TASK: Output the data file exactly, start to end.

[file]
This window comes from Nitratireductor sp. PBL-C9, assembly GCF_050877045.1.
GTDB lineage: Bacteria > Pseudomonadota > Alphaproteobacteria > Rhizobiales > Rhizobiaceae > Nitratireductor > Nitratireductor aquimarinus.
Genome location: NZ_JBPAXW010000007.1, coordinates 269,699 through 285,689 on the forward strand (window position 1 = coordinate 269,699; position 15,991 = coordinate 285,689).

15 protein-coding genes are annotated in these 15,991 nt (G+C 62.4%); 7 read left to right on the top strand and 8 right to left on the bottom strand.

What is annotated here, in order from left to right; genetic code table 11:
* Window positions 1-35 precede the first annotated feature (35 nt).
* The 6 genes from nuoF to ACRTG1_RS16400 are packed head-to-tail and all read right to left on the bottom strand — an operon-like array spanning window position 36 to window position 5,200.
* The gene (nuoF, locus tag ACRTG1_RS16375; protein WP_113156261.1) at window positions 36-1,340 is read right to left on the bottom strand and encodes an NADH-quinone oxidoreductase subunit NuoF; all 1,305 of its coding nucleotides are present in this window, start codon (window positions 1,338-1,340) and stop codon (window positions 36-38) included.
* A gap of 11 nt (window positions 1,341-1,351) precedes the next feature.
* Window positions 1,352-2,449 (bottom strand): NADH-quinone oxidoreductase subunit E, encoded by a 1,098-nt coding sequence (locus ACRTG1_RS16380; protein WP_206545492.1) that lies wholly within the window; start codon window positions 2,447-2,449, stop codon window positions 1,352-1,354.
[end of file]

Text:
This window comes from Nitratireductor sp. PBL-C9, assembly GCF_050877045.1.
GTDB lineage: Bacteria > Pseudomonadota > Alphaproteobacteria > Rhizobiales > Rhizobiaceae > Nitratireductor > Nitratireductor aquimarinus.
Genome location: NZ_JBPAXW010000007.1, coordinates 269,699 through 285,689 on the forward strand (window position 1 = coordinate 269,699; position 15,991 = coordinate 285,689).

15 protein-coding genes are annotated in these 15,991 nt (G+C 62.4%); 7 read left to right on the top strand and 8 right to left on the bottom strand.

What is annotated here, in order from left to right; genetic code table 11:
* Window positions 1-35 precede the first annotated feature (35 nt).
* The 6 genes from nuoF to ACRTG1_RS16400 are packed head-to-tail and all read right to left on the bottom strand — an operon-like array spanning window position 36 to window position 5,200.
* The gene (nuoF, locus tag ACRTG1_RS16375; protein WP_113156261.1) at window positions 36-1,340 is read right to left on the bottom strand and encodes an NADH-quinone oxidoreductase subunit NuoF; all 1,305 of its coding nucleotides are present in this window, start codon (window positions 1,338-1,340) and stop codon (window positions 36-38) included.
* A gap of 11 nt (window positions 1,341-1,351) precedes the next feature.
* Window positions 1,352-2,449 (bottom strand): NADH-quinone oxidoreductase subunit E, encoded by a 1,098-nt coding sequence (locus ACRTG1_RS16380; protein WP_206545492.1) that lies wholly within the window; start codon window positions 2,447-2,449, stop codon window positions 1,352-1,354.